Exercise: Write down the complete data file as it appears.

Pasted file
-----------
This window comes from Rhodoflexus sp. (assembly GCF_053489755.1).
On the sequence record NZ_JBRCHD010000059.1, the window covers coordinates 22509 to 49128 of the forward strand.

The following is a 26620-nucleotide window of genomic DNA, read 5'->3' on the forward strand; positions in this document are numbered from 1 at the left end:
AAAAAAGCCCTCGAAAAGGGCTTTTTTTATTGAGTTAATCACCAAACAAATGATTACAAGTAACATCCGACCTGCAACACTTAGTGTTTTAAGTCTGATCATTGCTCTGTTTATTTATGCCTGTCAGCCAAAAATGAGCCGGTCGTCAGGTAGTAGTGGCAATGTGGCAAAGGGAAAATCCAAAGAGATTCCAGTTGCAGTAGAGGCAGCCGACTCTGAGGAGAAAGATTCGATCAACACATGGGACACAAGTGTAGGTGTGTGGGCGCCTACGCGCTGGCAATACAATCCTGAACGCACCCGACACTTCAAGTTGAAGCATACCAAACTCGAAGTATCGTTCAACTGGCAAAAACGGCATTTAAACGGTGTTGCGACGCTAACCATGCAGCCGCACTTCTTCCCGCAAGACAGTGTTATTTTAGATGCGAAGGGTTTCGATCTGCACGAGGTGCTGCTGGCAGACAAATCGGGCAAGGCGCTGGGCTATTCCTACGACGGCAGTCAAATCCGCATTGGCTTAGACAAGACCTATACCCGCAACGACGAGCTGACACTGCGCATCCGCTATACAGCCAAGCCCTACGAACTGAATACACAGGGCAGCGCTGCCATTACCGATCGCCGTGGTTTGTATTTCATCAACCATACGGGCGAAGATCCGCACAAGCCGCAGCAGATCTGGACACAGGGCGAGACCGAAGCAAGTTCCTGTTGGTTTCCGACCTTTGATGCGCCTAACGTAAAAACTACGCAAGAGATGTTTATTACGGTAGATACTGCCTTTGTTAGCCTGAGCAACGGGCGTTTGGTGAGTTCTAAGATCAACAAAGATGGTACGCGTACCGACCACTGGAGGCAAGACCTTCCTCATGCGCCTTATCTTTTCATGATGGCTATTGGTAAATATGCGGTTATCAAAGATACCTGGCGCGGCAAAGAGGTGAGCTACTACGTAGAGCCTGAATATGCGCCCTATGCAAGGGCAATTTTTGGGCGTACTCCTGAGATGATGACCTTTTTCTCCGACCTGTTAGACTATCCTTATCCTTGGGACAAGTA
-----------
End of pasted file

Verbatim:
This window comes from Rhodoflexus sp. (assembly GCF_053489755.1).
On the sequence record NZ_JBRCHD010000059.1, the window covers coordinates 22509 to 49128 of the forward strand.

The following is a 26620-nucleotide window of genomic DNA, read 5'->3' on the forward strand; positions in this document are numbered from 1 at the left end:
AAAAAAGCCCTCGAAAAGGGCTTTTTTTATTGAGTTAATCACCAAACAAATGATTACAAGTAACATCCGACCTGCAACACTTAGTGTTTTAAGTCTGATCATTGCTCTGTTTATTTATGCCTGTCAGCCAAAAATGAGCCGGTCGTCAGGTAGTAGTGGCAATGTGGCAAAGGGAAAATCCAAAGAGATTCCAGTTGCAGTAGAGGCAGCCGACTCTGAGGAGAAAGATTCGATCAACACATGGGACACAAGTGTAGGTGTGTGGGCGCCTACGCGCTGGCAATACAATCCTGAACGCACCCGACACTTCAAGTTGAAGCATACCAAACTCGAAGTATCGTTCAACTGGCAAAAACGGCATTTAAACGGTGTTGCGACGCTAACCATGCAGCCGCACTTCTTCCCGCAAGACAGTGTTATTTTAGATGCGAAGGGTTTCGATCTGCACGAGGTGCTGCTGGCAGACAAATCGGGCAAGGCGCTGGGCTATTCCTACGACGGCAGTCAAATCCGCATTGGCTTAGACAAGACCTATACCCGCAACGACGAGCTGACACTGCGCATCCGCTATACAGCCAAGCCCTACGAACTGAATACACAGGGCAGCGCTGCCATTACCGATCGCCGTGGTTTGTATTTCATCAACCATACGGGCGAAGATCCGCACAAGCCGCAGCAGATCTGGACACAGGGCGAGACCGAAGCAAGTTCCTGTTGGTTTCCGACCTTTGATGCGCCTAACGTAAAAACTACGCAAGAGATGTTTATTACGGTAGATACTGCCTTTGTTAGCCTGAGCAACGGGCGTTTGGTGAGTTCTAAGATCAACAAAGATGGTACGCGTACCGACCACTGGAGGCAAGACCTTCCTCATGCGCCTTATCTTTTCATGATGGCTATTGGTAAATATGCGGTTATCAAAGATACCTGGCGCGGCAAAGAGGTGAGCTACTACGTAGAGCCTGAATATGCGCCCTATGCAAGGGCAATTTTTGGGCGTACTCCTGAGATGATGACCTTTTTCTCCGACCTGTTAGACTATCCTTATCCTTGGGACAAGTA